Jan 6, 2007, 4:11 AM
Post #194 of 764
I love this question, renapoo. I truly believe that the people make the program. We’re all getting sick of these lists, but here’s a list of fiction faculties I’d already put together to help me narrow ‘em down. Ryan
Re: [renapoo] Lists that actually matter
1. Michigan ... Check out their philosophies of the workshop on the UM website. I think these are my kind of people. Peter Ho Davies is one of the great short story writers. Michael Byers is not bad. Nicholas Delbanco is considered to be a teaching giant. Eileen Pollack, too.
2. Houston ... Perhaps more awards have been won by this faculty (Robert Boswell, Antonya Nelson, Chitra Divakaruni, Daniel Stern, Robert Phillips) than any other.
3. Iowa ... Marilynne Robinson has two Pulitzers. James McPherson has one. Then, there's the beloved Ethan Canin. And visiting writers.
4. Virginia ... Ann Beattie has written eight novels and seven short story collections! She is the bomb. John Casey has a National Book Award.
5. Johns Hopkins ... Stephen Dixon has published more short stories than any other American. Every book Alice McDermott publishes wins a plethora of awards. Tristan Davies and Jean McGarry are also the tops.
6. Texas ... I'm just going on the faculty that amassed in Austin this year. Outstanding. Michael Adams is a really terrific writer. James Magnuson and Rolando Hinojosa-Smith each have ten novels. Peter LaSalle, Elizabeth Harris, and Zulfikar Ghose are widely published. Laura Furman is the editor of the O. Henry Award anthologies.
7. Brown ... This just looks like a large, competent faculty. Robert Coover, Meredith Steinbach, and Brian Evenson have many awards between them. Thalia Field, Carol Maso, and Renee Gladman appear to be those fine "experimental" writers we all hear about. What is experimental fiction, anyway?
8. Minnesota ... This is all about Charles Baxter. His stories drive me insane they're so great.
9. Columbia ... Lots of people here that probably never teach. Richard Ford seems to headline the group with his Pulitzer and PEN/Faulkner Award. Nicholas Christopher has published at least fourteen books of fiction and poetry. Ben Marcus and Binnie Kirshenbaum widely publish too.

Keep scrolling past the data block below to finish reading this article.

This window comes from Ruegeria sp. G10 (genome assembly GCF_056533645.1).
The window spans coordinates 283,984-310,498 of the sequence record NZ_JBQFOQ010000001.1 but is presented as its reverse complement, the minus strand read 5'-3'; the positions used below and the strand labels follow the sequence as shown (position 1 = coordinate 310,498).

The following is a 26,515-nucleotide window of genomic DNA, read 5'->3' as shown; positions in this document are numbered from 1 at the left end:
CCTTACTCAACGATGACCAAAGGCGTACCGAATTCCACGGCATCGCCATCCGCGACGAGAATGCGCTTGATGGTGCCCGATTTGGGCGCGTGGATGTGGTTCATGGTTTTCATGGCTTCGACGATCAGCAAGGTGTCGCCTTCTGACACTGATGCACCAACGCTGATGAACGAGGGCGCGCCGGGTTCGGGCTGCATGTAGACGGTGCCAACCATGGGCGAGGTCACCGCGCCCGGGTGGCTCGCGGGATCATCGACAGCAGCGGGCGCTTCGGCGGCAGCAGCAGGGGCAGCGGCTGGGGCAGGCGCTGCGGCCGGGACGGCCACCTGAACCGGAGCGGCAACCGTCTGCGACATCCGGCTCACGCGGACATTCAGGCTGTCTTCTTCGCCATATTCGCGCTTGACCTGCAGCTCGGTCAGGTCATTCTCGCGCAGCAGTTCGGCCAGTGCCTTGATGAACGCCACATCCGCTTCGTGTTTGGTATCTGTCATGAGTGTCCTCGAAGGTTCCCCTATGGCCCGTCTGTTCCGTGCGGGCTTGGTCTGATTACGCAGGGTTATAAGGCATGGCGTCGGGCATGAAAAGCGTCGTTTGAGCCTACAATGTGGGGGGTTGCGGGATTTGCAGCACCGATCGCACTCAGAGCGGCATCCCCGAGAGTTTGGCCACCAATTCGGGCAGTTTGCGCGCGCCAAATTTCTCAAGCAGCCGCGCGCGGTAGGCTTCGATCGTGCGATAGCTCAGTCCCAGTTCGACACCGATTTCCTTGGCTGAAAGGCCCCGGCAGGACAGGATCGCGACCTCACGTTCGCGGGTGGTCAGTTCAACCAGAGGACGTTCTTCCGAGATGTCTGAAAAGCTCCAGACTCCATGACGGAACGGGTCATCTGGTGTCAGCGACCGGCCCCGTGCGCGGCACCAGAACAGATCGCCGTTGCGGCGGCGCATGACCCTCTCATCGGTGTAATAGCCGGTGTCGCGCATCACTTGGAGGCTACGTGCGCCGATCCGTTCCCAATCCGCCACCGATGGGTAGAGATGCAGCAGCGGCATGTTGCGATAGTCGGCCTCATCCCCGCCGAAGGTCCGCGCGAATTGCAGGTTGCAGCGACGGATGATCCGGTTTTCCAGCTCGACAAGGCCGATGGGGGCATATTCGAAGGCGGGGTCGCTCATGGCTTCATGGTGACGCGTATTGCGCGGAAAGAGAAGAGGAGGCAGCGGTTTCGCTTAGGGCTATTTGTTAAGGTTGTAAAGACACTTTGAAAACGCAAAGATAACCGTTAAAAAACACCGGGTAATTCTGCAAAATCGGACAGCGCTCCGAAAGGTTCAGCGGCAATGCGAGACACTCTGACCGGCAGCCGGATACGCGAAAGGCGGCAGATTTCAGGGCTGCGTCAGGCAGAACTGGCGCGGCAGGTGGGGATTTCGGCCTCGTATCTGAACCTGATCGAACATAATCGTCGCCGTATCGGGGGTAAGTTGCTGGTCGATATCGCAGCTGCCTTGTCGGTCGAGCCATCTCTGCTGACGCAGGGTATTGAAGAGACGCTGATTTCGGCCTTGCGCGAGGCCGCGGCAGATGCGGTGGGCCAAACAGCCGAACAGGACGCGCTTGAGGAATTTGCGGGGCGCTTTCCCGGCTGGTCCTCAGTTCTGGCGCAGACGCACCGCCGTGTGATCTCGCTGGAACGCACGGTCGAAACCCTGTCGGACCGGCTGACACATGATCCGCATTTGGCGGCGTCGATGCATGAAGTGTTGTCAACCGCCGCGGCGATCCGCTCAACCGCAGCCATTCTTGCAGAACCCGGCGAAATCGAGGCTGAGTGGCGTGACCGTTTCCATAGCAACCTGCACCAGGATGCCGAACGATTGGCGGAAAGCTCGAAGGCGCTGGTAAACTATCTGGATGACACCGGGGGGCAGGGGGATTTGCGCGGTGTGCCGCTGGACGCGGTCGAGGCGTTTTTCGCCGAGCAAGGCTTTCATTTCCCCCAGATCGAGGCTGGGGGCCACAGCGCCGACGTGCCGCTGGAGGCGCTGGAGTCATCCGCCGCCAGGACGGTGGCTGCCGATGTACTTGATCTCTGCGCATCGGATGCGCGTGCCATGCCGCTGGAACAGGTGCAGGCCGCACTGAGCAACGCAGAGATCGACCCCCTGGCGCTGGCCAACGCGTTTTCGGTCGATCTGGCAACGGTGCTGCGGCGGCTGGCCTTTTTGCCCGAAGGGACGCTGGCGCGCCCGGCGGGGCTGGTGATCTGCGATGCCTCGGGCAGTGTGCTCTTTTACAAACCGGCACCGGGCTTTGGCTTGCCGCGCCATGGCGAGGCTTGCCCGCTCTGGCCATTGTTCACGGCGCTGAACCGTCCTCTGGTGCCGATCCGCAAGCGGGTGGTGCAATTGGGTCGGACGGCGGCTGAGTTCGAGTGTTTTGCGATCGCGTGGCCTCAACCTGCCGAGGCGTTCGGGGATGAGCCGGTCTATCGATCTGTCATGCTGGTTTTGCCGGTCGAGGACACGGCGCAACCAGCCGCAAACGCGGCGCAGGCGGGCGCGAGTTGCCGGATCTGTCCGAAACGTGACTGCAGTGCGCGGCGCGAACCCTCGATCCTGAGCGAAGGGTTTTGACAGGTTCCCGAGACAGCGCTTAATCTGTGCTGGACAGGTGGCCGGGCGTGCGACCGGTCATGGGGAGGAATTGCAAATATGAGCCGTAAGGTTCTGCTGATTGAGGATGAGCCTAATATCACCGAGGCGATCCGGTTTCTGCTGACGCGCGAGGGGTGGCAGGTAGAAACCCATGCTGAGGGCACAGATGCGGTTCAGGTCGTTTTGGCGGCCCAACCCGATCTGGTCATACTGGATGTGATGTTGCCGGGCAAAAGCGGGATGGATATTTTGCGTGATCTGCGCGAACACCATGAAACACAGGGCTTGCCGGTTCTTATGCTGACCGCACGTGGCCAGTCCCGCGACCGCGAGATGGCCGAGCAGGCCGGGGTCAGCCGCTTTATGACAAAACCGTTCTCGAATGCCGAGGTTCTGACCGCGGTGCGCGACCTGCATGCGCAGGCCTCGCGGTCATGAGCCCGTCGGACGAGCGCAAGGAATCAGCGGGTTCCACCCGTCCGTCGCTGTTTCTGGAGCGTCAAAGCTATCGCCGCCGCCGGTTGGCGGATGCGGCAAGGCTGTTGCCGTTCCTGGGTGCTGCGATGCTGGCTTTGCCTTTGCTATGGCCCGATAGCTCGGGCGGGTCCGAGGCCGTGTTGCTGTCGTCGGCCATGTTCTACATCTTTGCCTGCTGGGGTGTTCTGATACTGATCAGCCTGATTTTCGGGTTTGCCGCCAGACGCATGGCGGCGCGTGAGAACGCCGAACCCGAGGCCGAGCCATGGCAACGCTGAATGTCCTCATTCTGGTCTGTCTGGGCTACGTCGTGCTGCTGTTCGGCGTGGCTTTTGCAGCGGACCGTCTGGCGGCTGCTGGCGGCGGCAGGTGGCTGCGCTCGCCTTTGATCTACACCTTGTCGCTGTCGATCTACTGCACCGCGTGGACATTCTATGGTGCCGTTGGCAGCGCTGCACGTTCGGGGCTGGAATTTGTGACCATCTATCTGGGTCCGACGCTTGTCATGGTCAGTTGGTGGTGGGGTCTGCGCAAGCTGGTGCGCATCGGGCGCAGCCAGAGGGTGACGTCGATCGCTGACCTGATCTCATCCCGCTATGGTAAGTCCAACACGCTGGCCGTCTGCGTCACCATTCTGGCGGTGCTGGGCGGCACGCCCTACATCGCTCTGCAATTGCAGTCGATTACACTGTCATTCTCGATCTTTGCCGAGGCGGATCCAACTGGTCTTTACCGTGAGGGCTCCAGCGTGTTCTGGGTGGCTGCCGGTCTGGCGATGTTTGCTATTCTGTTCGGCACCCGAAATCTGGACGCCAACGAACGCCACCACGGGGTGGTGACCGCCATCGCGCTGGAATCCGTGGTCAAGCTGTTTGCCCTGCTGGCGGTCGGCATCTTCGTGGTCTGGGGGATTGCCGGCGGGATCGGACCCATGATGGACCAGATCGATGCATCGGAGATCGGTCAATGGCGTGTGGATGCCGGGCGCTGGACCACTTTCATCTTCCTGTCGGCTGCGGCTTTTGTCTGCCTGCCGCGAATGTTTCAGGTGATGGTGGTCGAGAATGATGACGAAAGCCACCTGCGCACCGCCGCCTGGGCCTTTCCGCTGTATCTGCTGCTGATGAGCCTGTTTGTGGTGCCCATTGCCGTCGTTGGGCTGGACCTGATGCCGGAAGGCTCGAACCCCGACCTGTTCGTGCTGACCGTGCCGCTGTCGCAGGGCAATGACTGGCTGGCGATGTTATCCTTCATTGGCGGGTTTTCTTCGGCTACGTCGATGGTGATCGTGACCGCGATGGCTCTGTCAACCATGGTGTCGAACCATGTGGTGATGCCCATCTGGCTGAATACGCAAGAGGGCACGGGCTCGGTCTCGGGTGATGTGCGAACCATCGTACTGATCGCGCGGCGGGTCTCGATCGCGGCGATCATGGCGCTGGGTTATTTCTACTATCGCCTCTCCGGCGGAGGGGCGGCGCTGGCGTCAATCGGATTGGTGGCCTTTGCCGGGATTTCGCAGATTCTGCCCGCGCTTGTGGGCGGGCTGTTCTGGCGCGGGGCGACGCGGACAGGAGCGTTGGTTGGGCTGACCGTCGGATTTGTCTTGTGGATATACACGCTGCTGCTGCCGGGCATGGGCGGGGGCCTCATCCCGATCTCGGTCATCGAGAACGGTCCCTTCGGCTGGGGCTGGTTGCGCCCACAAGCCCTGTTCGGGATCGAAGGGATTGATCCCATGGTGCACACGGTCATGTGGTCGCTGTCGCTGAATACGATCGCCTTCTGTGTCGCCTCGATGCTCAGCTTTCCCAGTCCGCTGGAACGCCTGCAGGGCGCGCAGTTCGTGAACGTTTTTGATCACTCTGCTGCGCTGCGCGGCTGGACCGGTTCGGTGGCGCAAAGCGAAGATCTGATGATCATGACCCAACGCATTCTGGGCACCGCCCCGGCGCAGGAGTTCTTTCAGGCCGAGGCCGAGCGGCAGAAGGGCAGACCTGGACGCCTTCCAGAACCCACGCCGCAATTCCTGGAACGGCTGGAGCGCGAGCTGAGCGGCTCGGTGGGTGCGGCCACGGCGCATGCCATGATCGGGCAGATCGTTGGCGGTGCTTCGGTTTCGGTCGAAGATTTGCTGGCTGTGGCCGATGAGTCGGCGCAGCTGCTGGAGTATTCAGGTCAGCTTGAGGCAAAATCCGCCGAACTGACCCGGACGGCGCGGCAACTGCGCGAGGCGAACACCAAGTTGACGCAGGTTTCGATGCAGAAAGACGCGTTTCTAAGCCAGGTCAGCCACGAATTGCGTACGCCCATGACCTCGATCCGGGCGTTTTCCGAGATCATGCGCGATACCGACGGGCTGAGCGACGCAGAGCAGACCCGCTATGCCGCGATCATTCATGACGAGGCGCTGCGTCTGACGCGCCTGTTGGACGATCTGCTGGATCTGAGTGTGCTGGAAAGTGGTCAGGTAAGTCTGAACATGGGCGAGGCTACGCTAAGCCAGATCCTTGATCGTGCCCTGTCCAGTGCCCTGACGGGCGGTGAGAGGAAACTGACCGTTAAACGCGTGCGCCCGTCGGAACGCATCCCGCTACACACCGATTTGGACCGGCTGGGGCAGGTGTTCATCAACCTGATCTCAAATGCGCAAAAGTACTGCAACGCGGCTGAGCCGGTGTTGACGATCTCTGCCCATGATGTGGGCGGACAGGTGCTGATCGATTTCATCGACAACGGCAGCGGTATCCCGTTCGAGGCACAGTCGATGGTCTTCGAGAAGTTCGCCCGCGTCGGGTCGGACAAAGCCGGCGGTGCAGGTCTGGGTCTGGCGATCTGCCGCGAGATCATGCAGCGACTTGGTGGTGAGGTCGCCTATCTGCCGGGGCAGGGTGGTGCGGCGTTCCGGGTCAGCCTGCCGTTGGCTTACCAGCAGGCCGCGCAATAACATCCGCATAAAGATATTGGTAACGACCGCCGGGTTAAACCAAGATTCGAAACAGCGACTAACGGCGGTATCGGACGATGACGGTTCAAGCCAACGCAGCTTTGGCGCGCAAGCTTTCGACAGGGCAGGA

10. Florida ... David Leavitt is a terrific writer and, I've heard, a top-notch teacher/mentor. Mary Robison and Padgett Powell are also quite accomplished.
11. Cornell ... Alison Lurie has a Pulitzer, I believe. Then, there's Alice Fulton, but she's mostly poetry, right? Add Dan McCall and Molly Hite. Pretty solid.
12. Arizona ... Large group. I've heard great things about Fenton Johnson and Jonathan Penner. I have a grudge against C.E. Poverman, because of his pissy assessment of the MFA and what it can do for you. Get out of town with that negative shit.
13. NYU … E.L. Doctorow.
14. Massachusetts … I’ve heard Anthony Giardina is the best teacher around. Seems like an extremely solid, if not spectacular, bunch.
15. Indiana … I know these people well. Tony Ardizzone and Alyce Miller have won the Flannery O’Connor Award. Samrat Upadhyay is the first Nepali writer to be published in the West, and he leads an amazing workshop. Crystal Wilkinson is thoroughly published and awarded, and is a delightful person. Maura Stanton went to Iowa, was friends with Raymond Carver, has published numerous works of fiction and poetry, won several awards, and is very, very sweet. John McCluskey Jr. wouldn’t let me in his graduate workshop.
16. Florida State … This is a stacked lineup, and leading off is Robert Olen Butler.
17. Syracuse … I’ve heard things about George Saunders. Good things. And bad things. Arthur Flowers serves as a very nice complement, or compensation.
18. Colorado State … A very underrated faculty for a very underrated program. Look at this pedigree: Leslee Becker comes from Iowa, David Milofsky from UMass, Stephen Schwartz from Arizona. All are widely published. But the best-known would be Judy Doenges; she’s swell.
19. Arizona State … T.M. McNally has written some great stuff. Melissa Pritchard has a lot of awards. But I think there’s only three permanent fiction faculty.
20. Washington U in St. Louis … Marshall Klimasewisky is very popular. Not the most widely-published or awarded faculty, but I get the impression that they really excel in the classroom.
(This post was edited by jargreen on Jan 6, 2007, 4:52 AM)